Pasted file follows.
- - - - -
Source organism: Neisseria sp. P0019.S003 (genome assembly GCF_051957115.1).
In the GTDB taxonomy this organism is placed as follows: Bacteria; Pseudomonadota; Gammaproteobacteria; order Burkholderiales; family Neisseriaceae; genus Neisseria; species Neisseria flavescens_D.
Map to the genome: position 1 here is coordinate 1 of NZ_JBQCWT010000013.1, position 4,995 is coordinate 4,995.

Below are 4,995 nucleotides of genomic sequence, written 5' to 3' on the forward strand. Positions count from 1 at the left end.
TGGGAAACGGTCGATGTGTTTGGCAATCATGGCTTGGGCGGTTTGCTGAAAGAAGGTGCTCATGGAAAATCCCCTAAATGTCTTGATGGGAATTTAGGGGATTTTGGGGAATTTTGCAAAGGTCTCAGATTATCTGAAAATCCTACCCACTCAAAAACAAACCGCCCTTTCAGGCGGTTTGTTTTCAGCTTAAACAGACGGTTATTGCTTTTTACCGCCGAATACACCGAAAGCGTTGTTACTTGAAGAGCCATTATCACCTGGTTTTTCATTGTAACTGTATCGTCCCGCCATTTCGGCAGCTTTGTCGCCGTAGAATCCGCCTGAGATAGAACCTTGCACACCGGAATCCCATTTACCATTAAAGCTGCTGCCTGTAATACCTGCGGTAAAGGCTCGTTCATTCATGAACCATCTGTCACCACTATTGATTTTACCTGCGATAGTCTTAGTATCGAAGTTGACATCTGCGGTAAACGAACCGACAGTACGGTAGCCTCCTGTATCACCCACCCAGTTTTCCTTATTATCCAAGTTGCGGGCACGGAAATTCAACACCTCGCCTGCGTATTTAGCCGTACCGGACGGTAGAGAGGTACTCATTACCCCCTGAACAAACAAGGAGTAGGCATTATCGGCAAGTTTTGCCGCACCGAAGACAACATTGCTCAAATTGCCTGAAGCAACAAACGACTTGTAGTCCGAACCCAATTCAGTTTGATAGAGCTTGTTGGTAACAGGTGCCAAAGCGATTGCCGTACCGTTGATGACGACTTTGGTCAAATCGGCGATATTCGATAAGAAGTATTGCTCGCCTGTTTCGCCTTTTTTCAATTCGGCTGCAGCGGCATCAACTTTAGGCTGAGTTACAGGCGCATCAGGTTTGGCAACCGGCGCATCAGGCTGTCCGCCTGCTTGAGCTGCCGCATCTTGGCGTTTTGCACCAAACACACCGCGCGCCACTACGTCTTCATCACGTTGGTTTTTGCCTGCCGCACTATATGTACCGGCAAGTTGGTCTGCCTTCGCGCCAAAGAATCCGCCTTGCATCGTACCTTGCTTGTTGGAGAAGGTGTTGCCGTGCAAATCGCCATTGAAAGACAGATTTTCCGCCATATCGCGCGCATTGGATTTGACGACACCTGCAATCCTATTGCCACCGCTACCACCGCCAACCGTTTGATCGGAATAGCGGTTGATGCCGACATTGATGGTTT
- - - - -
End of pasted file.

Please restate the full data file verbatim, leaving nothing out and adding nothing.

Source organism: Neisseria sp. P0019.S003 (genome assembly GCF_051957115.1).
In the GTDB taxonomy this organism is placed as follows: Bacteria; Pseudomonadota; Gammaproteobacteria; order Burkholderiales; family Neisseriaceae; genus Neisseria; species Neisseria flavescens_D.
Map to the genome: position 1 here is coordinate 1 of NZ_JBQCWT010000013.1, position 4,995 is coordinate 4,995.

Below are 4,995 nucleotides of genomic sequence, written 5' to 3' on the forward strand. Positions count from 1 at the left end.
TGGGAAACGGTCGATGTGTTTGGCAATCATGGCTTGGGCGGTTTGCTGAAAGAAGGTGCTCATGGAAAATCCCCTAAATGTCTTGATGGGAATTTAGGGGATTTTGGGGAATTTTGCAAAGGTCTCAGATTATCTGAAAATCCTACCCACTCAAAAACAAACCGCCCTTTCAGGCGGTTTGTTTTCAGCTTAAACAGACGGTTATTGCTTTTTACCGCCGAATACACCGAAAGCGTTGTTACTTGAAGAGCCATTATCACCTGGTTTTTCATTGTAACTGTATCGTCCCGCCATTTCGGCAGCTTTGTCGCCGTAGAATCCGCCTGAGATAGAACCTTGCACACCGGAATCCCATTTACCATTAAAGCTGCTGCCTGTAATACCTGCGGTAAAGGCTCGTTCATTCATGAACCATCTGTCACCACTATTGATTTTACCTGCGATAGTCTTAGTATCGAAGTTGACATCTGCGGTAAACGAACCGACAGTACGGTAGCCTCCTGTATCACCCACCCAGTTTTCCTTATTATCCAAGTTGCGGGCACGGAAATTCAACACCTCGCCTGCGTATTTAGCCGTACCGGACGGTAGAGAGGTACTCATTACCCCCTGAACAAACAAGGAGTAGGCATTATCGGCAAGTTTTGCCGCACCGAAGACAACATTGCTCAAATTGCCTGAAGCAACAAACGACTTGTAGTCCGAACCCAATTCAGTTTGATAGAGCTTGTTGGTAACAGGTGCCAAAGCGATTGCCGTACCGTTGATGACGACTTTGGTCAAATCGGCGATATTCGATAAGAAGTATTGCTCGCCTGTTTCGCCTTTTTTCAATTCGGCTGCAGCGGCATCAACTTTAGGCTGAGTTACAGGCGCATCAGGTTTGGCAACCGGCGCATCAGGCTGTCCGCCTGCTTGAGCTGCCGCATCTTGGCGTTTTGCACCAAACACACCGCGCGCCACTACGTCTTCATCACGTTGGTTTTTGCCTGCCGCACTATATGTACCGGCAAGTTGGTCTGCCTTCGCGCCAAAGAATCCGCCTTGCATCGTACCTTGCTTGTTGGAGAAGGTGTTGCCGTGCAAATCGCCATTGAAAGACAGATTTTCCGCCATATCGCGCGCATTGGATTTGACGACACCTGCAATCCTATTGCCACCGCTACCACCGCCAACCGTTTGATCGGAATAGCGGTTGATGCCGACATTGATGGTTT